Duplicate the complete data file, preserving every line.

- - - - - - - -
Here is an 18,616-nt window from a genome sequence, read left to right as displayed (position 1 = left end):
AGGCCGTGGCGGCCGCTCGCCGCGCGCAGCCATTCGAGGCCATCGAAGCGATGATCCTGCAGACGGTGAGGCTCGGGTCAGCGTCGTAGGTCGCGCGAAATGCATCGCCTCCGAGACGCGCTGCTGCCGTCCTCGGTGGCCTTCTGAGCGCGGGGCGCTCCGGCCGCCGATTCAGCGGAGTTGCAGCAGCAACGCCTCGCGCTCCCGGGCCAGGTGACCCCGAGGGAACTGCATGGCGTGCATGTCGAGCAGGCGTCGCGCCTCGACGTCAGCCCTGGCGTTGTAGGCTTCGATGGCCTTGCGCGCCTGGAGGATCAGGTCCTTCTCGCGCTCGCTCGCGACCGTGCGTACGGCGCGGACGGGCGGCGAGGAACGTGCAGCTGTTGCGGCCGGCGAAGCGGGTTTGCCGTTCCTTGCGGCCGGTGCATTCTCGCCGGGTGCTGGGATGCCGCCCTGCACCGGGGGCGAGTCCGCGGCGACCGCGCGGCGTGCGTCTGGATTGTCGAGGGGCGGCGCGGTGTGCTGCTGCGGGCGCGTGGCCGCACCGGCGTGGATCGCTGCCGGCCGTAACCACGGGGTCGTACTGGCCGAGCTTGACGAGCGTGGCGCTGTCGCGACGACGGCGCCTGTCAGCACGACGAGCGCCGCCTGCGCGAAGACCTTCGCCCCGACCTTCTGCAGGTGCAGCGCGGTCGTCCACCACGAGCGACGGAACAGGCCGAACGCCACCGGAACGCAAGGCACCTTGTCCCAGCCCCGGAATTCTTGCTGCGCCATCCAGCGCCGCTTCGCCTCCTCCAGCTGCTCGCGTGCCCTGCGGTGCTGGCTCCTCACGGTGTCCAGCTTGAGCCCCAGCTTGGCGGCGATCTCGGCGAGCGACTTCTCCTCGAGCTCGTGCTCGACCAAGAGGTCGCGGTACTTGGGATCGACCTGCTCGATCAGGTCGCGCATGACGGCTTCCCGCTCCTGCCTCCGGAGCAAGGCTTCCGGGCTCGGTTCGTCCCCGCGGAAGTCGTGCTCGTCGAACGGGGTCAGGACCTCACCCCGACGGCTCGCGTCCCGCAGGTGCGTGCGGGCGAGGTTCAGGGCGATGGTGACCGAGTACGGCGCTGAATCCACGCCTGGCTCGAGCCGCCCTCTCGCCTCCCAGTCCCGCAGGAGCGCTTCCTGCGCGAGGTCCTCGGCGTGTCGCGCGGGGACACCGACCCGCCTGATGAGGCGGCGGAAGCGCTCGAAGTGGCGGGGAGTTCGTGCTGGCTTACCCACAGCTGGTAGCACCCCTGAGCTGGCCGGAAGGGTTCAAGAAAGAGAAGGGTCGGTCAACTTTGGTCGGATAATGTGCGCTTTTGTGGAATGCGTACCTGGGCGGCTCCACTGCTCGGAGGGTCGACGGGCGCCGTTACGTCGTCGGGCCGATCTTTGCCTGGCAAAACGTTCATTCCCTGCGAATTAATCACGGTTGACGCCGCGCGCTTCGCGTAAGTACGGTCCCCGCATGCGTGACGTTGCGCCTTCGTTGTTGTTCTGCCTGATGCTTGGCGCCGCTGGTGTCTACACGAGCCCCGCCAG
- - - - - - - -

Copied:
Here is an 18,616-nt window from a genome sequence, read left to right as displayed (position 1 = left end):
AGGCCGTGGCGGCCGCTCGCCGCGCGCAGCCATTCGAGGCCATCGAAGCGATGATCCTGCAGACGGTGAGGCTCGGGTCAGCGTCGTAGGTCGCGCGAAATGCATCGCCTCCGAGACGCGCTGCTGCCGTCCTCGGTGGCCTTCTGAGCGCGGGGCGCTCCGGCCGCCGATTCAGCGGAGTTGCAGCAGCAACGCCTCGCGCTCCCGGGCCAGGTGACCCCGAGGGAACTGCATGGCGTGCATGTCGAGCAGGCGTCGCGCCTCGACGTCAGCCCTGGCGTTGTAGGCTTCGATGGCCTTGCGCGCCTGGAGGATCAGGTCCTTCTCGCGCTCGCTCGCGACCGTGCGTACGGCGCGGACGGGCGGCGAGGAACGTGCAGCTGTTGCGGCCGGCGAAGCGGGTTTGCCGTTCCTTGCGGCCGGTGCATTCTCGCCGGGTGCTGGGATGCCGCCCTGCACCGGGGGCGAGTCCGCGGCGACCGCGCGGCGTGCGTCTGGATTGTCGAGGGGCGGCGCGGTGTGCTGCTGCGGGCGCGTGGCCGCACCGGCGTGGATCGCTGCCGGCCGTAACCACGGGGTCGTACTGGCCGAGCTTGACGAGCGTGGCGCTGTCGCGACGACGGCGCCTGTCAGCACGACGAGCGCCGCCTGCGCGAAGACCTTCGCCCCGACCTTCTGCAGGTGCAGCGCGGTCGTCCACCACGAGCGACGGAACAGGCCGAACGCCACCGGAACGCAAGGCACCTTGTCCCAGCCCCGGAATTCTTGCTGCGCCATCCAGCGCCGCTTCGCCTCCTCCAGCTGCTCGCGTGCCCTGCGGTGCTGGCTCCTCACGGTGTCCAGCTTGAGCCCCAGCTTGGCGGCGATCTCGGCGAGCGACTTCTCCTCGAGCTCGTGCTCGACCAAGAGGTCGCGGTACTTGGGATCGACCTGCTCGATCAGGTCGCGCATGACGGCTTCCCGCTCCTGCCTCCGGAGCAAGGCTTCCGGGCTCGGTTCGTCCCCGCGGAAGTCGTGCTCGTCGAACGGGGTCAGGACCTCACCCCGACGGCTCGCGTCCCGCAGGTGCGTGCGGGCGAGGTTCAGGGCGATGGTGACCGAGTACGGCGCTGAATCCACGCCTGGCTCGAGCCGCCCTCTCGCCTCCCAGTCCCGCAGGAGCGCTTCCTGCGCGAGGTCCTCGGCGTGTCGCGCGGGGACACCGACCCGCCTGATGAGGCGGCGGAAGCGCTCGAAGTGGCGGGGAGTTCGTGCTGGCTTACCCACAGCTGGTAGCACCCCTGAGCTGGCCGGAAGGGTTCAAGAAAGAGAAGGGTCGGTCAACTTTGGTCGGATAATGTGCGCTTTTGTGGAATGCGTACCTGGGCGGCTCCACTGCTCGGAGGGTCGACGGGCGCCGTTACGTCGTCGGGCCGATCTTTGCCTGGCAAAACGTTCATTCCCTGCGAATTAATCACGGTTGACGCCGCGCGCTTCGCGTAAGTACGGTCCCCGCATGCGTGACGTTGCGCCTTCGTTGTTGTTCTGCCTGATGCTTGGCGCCGCTGGTGTCTACACGAGCCCCGCCAG